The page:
How Sound Harmonizes with Your Mood
Sound waves affect hearing, one of your five primary senses;Ears (hearing), Skin and hair (touch), Eyes (sight), Tongue (taste), Nose (smell)... 'scientifically called audition.
Hearing is intrinsically linked to many of your body’s physiological reactions. Your ear drums pick up sound from a variety of sources, like birds chirping, a friend’s voice through a cell phone, the chime of an oven timer, or your amped-up workout playlist. The brain converts these sound waves into electrochemical nerve signals—and this is where sound really strikes a chord.
Sharp, loud noises trigger your brain to release cortisol, increasing your heart rate and priming the fight-or-flight response. The sound of a familiar or foreign voice will set off a different chemical cascade, and your brain and body respond accordingly. And though it used to be vital to survival, such a well-developed auditory system is now far more useful for communication. With the concerns of humanity shifting from wildlife to the workweek, your ears are tuned less to leopards and more to Def Leppard.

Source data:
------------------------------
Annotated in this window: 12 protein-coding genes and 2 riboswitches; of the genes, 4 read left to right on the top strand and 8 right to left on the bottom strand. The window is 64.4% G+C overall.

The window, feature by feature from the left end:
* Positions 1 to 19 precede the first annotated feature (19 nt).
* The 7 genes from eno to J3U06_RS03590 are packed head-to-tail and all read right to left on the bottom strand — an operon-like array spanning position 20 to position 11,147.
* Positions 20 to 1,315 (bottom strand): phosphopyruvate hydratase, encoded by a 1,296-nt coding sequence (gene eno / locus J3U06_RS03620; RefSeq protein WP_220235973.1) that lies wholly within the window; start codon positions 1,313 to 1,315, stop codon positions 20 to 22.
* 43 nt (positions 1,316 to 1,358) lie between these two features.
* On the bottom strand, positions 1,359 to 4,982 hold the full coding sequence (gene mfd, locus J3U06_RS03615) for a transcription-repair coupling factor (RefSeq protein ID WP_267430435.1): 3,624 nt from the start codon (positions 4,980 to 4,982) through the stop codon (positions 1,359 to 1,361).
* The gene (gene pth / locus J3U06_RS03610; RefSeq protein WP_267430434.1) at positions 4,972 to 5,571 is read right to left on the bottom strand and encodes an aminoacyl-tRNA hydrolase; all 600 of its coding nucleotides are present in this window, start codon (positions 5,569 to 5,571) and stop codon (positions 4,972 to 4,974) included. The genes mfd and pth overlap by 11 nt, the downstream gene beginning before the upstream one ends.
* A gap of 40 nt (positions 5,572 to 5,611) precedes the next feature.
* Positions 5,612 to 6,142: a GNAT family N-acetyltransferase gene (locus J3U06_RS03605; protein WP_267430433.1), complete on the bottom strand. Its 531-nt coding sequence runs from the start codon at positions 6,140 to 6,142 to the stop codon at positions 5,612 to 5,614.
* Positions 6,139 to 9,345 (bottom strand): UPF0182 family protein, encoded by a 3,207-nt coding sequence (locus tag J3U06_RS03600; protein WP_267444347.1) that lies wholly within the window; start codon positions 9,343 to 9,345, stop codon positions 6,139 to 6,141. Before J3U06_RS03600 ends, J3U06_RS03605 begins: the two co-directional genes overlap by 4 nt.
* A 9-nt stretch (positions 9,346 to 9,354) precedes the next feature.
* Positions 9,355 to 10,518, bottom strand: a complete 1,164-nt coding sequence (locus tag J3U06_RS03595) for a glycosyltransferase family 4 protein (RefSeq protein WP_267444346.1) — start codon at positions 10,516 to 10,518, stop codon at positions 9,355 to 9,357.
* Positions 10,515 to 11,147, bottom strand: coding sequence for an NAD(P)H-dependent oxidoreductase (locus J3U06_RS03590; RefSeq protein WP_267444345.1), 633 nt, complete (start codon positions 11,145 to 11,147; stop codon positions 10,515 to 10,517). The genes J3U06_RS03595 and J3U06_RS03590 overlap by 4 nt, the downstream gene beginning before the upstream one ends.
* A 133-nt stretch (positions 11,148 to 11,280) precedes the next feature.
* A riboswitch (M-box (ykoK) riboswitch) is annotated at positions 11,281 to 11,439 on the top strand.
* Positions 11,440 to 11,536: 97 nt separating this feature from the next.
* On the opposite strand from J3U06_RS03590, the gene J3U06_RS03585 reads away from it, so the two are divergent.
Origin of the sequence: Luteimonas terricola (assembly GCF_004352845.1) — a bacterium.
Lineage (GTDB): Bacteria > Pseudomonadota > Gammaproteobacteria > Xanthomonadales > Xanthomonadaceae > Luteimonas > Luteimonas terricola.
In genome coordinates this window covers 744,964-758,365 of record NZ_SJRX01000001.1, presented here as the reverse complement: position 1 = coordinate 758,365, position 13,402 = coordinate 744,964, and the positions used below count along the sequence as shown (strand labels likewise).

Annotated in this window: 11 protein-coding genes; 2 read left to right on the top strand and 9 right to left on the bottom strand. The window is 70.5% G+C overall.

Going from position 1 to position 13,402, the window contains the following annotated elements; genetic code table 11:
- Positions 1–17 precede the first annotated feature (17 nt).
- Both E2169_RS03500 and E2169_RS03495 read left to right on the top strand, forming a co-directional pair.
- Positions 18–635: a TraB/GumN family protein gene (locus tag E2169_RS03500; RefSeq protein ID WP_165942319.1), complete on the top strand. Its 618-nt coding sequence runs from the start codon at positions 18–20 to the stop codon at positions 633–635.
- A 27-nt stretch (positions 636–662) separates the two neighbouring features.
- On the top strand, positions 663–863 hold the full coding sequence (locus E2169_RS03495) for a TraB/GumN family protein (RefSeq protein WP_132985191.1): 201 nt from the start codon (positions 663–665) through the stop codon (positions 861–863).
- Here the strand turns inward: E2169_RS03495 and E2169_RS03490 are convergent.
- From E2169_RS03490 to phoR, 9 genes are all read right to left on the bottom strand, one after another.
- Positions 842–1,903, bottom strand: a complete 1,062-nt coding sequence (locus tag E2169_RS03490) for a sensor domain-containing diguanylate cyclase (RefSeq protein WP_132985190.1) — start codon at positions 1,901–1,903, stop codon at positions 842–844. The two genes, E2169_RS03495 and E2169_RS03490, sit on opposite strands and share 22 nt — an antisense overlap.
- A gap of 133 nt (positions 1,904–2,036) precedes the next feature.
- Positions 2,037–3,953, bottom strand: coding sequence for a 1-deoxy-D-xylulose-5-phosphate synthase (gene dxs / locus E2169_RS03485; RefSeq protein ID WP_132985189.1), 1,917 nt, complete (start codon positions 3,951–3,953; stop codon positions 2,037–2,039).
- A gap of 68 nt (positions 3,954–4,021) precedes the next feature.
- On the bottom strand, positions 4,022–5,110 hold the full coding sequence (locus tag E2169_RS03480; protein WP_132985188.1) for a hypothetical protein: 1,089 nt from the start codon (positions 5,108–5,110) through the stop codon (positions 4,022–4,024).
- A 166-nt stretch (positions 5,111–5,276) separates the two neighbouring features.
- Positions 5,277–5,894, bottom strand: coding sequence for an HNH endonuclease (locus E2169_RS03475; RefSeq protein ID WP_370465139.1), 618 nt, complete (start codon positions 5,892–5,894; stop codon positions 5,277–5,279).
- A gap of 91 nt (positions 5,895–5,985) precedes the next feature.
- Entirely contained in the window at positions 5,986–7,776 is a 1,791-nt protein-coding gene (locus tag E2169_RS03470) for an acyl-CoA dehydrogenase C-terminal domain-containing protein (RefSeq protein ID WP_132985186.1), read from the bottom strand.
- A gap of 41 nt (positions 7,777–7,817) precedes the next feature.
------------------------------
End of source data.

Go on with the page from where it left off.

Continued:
So, how does music reduce stress? Scientific evidence shows music affects your body like any other sound. Rhythms, beats, and audio samples often imitate nature, and the power of voice carries through both analog and digital means. Your ears signal your brain to produce dopamine, whether it’s Johnny Cash crooning or a favorite uncle cracking another bad joke.
Depending on the track, songs can impact:
dopamine, DHEA, cortisol, and other hormone levels
heart rate, respiratory rate, and blood pressure
the psychobiological stress system
perceived stress levels and mood
post-task mental and physical revitalization
alertness and energy levels
With such an array of physical and chemical effects, it’s no wonder there’s a strong correlation between music and stress relief. Many of these same chemicals are linked to emotion, making music another sure way to master your mood.